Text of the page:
In spite of the clear language of the statute, defendant is not without authority for his position. He relies principally on two cases, Simpson v. Simpson, 490 F.2d 803 (5th Cir.), cert. denied, 419 U.S. 897, 95 S. Ct. 176, 42 L. Ed. 2d 141 (1974), and Anonymous v. Anonymous, 558 F.2d 677 (2d Cir. 1977). In Simpson, a defendant husband attached a wiretapping device to his family phone and intercepted his wife's telephone conversations. He then used the intercepted information to obtain a divorce. The Fifth Circuit held that the Act does not proscribe the interception by one spouse of the other's telephone conversations in the marital home. In Anonymous, a defendant allegedly had intercepted and taped telephone conversations between his daughter and plaintiff, his ex-wife. The court defined the issue as requiring resolution of the point "interspousal wiretaps leave the province of mere marital disputes, a matter left to the states, and rise to the level of criminal conduct proscribed by the federal wiretap statutes." Anonymous, supra, at 677. The Second Circuit held that since a purely domestic conflict was involved, in which only the conversations between a mother and daughter were intercepted by a husband, the particular facts of that case did not rise to a violation of the Act. In so holding, the court relied on what has been termed the "extension phone exemption" of the Act, 18 U.S.C. § 2510(5)(a)(i). Id., at 678-79. This provision allows a normal user of an extension phone to listen in to conversations on the same line without being subject to liability under the Act. I do not believe that either case is persuasive authority to justify dismissal of this action.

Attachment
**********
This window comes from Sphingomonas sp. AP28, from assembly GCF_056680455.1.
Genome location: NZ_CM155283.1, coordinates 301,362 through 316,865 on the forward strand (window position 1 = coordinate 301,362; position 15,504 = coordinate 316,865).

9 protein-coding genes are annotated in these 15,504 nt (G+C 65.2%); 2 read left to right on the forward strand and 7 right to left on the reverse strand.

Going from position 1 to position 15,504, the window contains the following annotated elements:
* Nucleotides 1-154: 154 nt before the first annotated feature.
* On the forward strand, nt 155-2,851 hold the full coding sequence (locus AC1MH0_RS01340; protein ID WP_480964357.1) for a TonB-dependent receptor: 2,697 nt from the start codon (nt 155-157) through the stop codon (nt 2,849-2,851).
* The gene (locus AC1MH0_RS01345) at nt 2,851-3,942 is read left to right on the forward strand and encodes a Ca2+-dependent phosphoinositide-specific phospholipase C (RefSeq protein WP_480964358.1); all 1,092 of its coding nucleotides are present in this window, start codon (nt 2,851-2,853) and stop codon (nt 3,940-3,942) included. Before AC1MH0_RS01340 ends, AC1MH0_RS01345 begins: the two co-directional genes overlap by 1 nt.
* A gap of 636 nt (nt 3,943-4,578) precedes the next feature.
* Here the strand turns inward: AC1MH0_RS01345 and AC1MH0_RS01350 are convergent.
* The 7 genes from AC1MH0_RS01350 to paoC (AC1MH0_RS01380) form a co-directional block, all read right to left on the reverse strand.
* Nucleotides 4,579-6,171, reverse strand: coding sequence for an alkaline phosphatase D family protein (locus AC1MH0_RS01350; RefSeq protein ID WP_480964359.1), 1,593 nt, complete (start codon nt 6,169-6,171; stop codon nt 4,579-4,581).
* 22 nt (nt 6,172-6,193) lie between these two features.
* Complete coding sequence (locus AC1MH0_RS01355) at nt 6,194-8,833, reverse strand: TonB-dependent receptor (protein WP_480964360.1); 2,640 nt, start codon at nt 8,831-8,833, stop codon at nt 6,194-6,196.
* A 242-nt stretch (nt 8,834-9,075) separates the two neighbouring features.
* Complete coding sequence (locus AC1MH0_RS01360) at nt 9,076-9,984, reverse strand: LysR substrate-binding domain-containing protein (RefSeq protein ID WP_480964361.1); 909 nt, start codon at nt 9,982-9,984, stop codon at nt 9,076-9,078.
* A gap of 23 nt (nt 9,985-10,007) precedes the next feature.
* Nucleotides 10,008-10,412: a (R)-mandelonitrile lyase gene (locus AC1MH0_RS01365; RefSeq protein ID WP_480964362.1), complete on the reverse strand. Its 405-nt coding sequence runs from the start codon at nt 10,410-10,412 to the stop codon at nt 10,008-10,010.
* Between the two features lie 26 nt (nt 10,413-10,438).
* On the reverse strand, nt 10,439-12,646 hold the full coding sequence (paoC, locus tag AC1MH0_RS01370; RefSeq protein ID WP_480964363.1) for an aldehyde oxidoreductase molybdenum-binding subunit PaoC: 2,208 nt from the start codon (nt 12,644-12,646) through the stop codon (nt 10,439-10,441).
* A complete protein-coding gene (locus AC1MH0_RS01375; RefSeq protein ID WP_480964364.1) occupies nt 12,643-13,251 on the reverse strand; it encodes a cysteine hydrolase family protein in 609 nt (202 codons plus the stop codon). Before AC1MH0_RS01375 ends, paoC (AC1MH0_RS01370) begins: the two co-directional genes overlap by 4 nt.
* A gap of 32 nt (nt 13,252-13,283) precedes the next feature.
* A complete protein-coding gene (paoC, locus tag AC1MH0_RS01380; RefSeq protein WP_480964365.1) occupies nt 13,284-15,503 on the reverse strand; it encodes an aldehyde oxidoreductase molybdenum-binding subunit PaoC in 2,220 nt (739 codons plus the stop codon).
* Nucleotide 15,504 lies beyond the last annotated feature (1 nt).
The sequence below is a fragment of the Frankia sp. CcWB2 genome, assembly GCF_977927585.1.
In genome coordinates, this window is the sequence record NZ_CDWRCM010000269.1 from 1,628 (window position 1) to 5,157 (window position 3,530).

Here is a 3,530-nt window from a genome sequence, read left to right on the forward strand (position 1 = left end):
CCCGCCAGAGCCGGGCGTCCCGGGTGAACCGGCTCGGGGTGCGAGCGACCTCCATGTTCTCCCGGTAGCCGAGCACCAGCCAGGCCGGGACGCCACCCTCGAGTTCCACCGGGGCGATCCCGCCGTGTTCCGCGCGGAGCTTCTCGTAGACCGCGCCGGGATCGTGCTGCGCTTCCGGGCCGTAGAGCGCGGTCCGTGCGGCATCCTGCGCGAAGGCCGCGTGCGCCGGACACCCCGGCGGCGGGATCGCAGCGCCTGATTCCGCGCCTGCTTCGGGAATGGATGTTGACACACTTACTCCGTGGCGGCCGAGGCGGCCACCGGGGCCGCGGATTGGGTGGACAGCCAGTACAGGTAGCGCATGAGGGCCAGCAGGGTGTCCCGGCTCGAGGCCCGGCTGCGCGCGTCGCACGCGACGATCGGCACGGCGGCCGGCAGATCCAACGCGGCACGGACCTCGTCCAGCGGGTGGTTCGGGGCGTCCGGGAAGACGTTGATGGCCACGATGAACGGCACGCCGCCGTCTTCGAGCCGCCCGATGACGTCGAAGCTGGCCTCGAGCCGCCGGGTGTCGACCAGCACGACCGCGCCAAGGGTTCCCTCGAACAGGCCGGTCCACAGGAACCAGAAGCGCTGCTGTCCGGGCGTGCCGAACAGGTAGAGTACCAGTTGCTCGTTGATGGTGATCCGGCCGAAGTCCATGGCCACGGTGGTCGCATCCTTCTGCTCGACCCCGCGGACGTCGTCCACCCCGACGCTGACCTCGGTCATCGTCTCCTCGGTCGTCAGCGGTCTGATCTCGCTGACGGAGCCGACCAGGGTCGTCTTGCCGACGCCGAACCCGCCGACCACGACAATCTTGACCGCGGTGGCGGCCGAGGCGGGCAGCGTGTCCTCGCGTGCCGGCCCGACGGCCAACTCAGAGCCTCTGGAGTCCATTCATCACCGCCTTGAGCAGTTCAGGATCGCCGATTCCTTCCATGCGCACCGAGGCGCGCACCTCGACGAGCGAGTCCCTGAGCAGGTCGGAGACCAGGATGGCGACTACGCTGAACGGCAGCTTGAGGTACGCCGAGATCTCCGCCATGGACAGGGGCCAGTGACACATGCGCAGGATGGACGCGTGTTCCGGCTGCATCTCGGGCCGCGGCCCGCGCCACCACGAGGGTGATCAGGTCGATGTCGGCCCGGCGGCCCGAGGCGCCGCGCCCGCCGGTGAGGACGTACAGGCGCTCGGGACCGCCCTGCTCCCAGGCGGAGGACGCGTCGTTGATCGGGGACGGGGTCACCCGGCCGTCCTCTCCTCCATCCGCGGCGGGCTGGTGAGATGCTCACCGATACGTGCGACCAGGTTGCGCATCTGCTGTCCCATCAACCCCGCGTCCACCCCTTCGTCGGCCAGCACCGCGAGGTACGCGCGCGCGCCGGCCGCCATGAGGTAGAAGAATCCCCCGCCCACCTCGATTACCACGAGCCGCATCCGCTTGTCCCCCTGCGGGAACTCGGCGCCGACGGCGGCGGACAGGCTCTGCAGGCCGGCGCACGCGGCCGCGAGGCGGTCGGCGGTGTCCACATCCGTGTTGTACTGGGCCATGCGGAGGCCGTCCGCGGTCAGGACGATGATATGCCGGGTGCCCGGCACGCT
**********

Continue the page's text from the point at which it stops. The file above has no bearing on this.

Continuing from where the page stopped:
As one court has recently discussed in great detail, the reasoning of the Simpson decision is open to serious question. See Kratz v. Kratz, 477 F. Supp. 463 (E.D.Pa., 1979); United States v. Jones, 542 F.2d 661 (6th Cir. 1976). The Fifth Circuit's decision ignored the accepted canon of statutory interpretation that resort to legislative history is not ordinarily undertaken unless a statutory provision is unclear or ambiguous. United States v. Oregon, 366 U.S. 643, 648, 81 S. Ct. 1278, 6 L. Ed. 2d 575 (1961). As discussed above, the Act clearly provides that Any person whose phone conversations are intercepted shall have a civil action against Any person who intercepts, discloses or uses such communication, except as specifically provided. Moreover, as Chief Judge Lord's discussion in Kratz explained, the Fifth Circuit's interpretation of the legislative history is not persuasive. Congress was well aware of the widespread use of private electronic surveillance employed in domestic relations cases and chose to enact a blanket prohibition. See Kratz, supra, at 13-15; Jones, supra, at 667-69; Sen.Rep.No. 1097, 90th Cong., 2d Sess., Reprinted in U.S.Code Cong. & Admin.News 1968, p. 2112. The reasoning of Simpson is not persuasive.
The other case pointed to by defendant, Anonymous, relied on the "extension phone exemption," and, unlike the facts in this action, there was no non-family member involved, such as the plaintiff here. The plaintiff claims that his telephone conversations with defendant's wife were intercepted and that the tape was played before other persons. The dispute here is not confined to the marital abode nor is there any claim that the extension phone exemption applies. Therefore, Anonymous does not support defendant's motion to dismiss. I believe the allegations in plaintiff's complaint state a claim under the Act. Kratz, supra; see Jones, supra. Defendant's motion to dismiss is denied.